between hair and breast cancer disproved
The purported promising link between incidence of breast cancer
and certain properties in human hair, reported previously in the
journal Nature is “dubious” according to research
published today in the Institute of Physics journal Physics in
Medicine and Biology.
Small angle x-ray scattering gives information on the microscopic
structure of materials on the nanometer (a millionth of a millimeter)
to the micrometer (a thousandth of a millimeter) scale. Work published
in 1999 reported the possibility of using small angle x-ray scattering
from hair to detect breast cancer.
Human hair comes in different colors and textures and has a complicated
structure made up of many parts, a structure which can differ
from one individual to another. Though much is already known about
these differences, the structure of hair is neither completely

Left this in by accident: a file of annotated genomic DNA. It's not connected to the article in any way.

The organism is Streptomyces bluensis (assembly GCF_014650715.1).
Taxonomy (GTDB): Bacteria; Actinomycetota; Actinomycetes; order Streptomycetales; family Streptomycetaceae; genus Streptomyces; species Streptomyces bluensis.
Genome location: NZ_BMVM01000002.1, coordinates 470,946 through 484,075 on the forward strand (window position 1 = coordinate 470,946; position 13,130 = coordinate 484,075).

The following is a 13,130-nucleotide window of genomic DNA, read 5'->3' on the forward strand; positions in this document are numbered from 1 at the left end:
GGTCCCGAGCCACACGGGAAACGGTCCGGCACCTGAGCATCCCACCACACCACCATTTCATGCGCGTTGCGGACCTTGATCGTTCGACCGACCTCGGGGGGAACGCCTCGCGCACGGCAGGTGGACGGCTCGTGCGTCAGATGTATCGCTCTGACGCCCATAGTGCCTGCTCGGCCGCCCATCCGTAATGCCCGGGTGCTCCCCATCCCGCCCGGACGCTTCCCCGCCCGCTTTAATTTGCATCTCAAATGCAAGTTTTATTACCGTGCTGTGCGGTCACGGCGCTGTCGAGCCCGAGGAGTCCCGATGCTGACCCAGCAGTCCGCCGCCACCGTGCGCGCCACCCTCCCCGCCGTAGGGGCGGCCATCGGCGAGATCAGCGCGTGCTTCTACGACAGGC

measured nor completely understood.
“The idea that there could be a correlation between breast
cancer and the structure of hair did seem surprising, but such
a link could have been very important,” said Dr. Mark Sutton
of McGill University in Canada.
In the original research, the presence or absence of a particular
peak in the scattering was said to show that the patient either
had breast cancer or was susceptible to it. Such a link could
have led to a relatively simple test for breast cancer as well
as unique insight into the mechanisms of cancer.
Sutton and his team looked to confirm the previous research findings
by measuring small angle x-ray scattering patterns on 56 patients
who were known either to have breast cancer or not. This ‘fully-blinded’ test
looked for a particular peak in the scattering and measured its
Their results, however, showed no clear association between peaks
in small angle x-ray scattering and the risk of breast cancer.
“Looking at the original results, we thought that their
link between hair structure and breast cancer might be some kind
of genetic factor, as there are numerous genetic causes of abnormal
hair structure. Instead, it looks as though no correlation exists
at all, which is disappointing,” said Sutton.
The measurements for this study were performed at the Advanced
Proton Source in Argonne, Illinois, with an IDEA grant from the
Canadian Breast Cancer Research Institute.